ICCE 2022

How to Cite

Callaghan, D. P. (2023). ON-REEF CYCLONIC WAVE CLIMATE THROUGHOUT THE GREAT BARRIER REEF. Coastal Engineering Proceedings, (37), management.12. https://doi.org/10.9753/icce.v37.management.12


The Great Barrier Reef is an iconic ecosystem that is collapsing under low lagoon water quality from terrestrial runoff and resulting overly productive crown-of-thorns starfish, coral bleaching from thermal stress and physical destruction from tropical cyclones, to name the top four stresses. This collapsing is mostly seen in coral coverage declining over time from water quality and starfish stresses combined with episodic large scale drops from thermal stress and tropical cyclones. Action on improved land use would decrease the impact from water quality and starfish and action on climate change would reduce thermal stresses and hence, the frequency of bleaching events. Tropical cyclone impacts, while they may be getting more intense or larger under climate change, their destructive power is significant either way (i.e., before and after climate changes). These stresses have led to the administrative body, the Great Barrier Reef Marine Park Authority, to shift from passive management to active interventions, which are generally extremely costly compared to the income generated by the Great Barrier Reef. Consequently, to ensure the limited resources are deployed to obtained maximum benefit, interventions are being tested across all stresses including cyclonic stresses. This requires fine scale determination of cyclonic wave climates across the entire Great Barrier Reef.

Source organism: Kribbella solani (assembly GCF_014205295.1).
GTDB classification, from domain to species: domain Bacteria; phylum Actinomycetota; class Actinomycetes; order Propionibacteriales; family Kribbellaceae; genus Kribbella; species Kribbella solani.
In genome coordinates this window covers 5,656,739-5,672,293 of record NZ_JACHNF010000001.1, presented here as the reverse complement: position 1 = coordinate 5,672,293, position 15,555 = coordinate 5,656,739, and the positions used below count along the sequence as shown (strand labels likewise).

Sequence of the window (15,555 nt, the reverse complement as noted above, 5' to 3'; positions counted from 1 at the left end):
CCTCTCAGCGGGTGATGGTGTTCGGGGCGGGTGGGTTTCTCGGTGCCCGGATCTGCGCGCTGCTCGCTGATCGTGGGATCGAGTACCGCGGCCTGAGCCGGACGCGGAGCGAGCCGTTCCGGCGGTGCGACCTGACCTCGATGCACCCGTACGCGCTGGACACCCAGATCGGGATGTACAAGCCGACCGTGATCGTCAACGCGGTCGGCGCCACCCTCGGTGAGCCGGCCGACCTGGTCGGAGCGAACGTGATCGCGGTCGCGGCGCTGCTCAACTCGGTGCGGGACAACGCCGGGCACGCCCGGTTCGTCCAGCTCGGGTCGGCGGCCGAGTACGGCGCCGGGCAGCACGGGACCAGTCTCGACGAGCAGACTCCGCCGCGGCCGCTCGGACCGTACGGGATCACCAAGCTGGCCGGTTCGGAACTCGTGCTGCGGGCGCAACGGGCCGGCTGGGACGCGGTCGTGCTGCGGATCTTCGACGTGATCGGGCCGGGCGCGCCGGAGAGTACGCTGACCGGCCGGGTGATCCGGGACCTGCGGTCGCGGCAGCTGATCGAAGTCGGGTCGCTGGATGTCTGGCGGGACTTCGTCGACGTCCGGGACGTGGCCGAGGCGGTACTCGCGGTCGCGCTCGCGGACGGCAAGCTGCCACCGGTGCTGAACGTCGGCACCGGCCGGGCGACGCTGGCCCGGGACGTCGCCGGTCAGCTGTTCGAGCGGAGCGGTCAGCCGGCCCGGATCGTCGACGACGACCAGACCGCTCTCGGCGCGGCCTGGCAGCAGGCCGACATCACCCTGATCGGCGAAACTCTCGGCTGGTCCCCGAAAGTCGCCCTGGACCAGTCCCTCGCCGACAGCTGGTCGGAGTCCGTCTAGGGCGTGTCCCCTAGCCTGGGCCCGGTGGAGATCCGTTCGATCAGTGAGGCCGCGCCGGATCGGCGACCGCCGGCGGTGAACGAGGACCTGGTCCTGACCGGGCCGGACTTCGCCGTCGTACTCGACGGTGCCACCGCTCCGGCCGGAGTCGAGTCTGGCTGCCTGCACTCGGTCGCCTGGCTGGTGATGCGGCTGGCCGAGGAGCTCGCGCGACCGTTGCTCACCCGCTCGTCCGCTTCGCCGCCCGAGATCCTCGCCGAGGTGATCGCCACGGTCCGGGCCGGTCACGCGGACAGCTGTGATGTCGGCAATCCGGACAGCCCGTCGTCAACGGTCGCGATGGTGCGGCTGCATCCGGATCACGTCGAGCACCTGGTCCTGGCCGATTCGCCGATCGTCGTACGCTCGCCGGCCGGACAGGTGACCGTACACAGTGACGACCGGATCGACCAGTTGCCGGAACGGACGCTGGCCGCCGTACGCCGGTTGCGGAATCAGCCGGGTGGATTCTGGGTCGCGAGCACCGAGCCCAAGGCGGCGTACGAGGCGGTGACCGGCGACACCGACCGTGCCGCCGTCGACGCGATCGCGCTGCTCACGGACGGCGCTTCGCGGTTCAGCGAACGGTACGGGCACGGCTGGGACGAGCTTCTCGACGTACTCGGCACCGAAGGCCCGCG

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Copyright (c) 2023 David P. Callaghan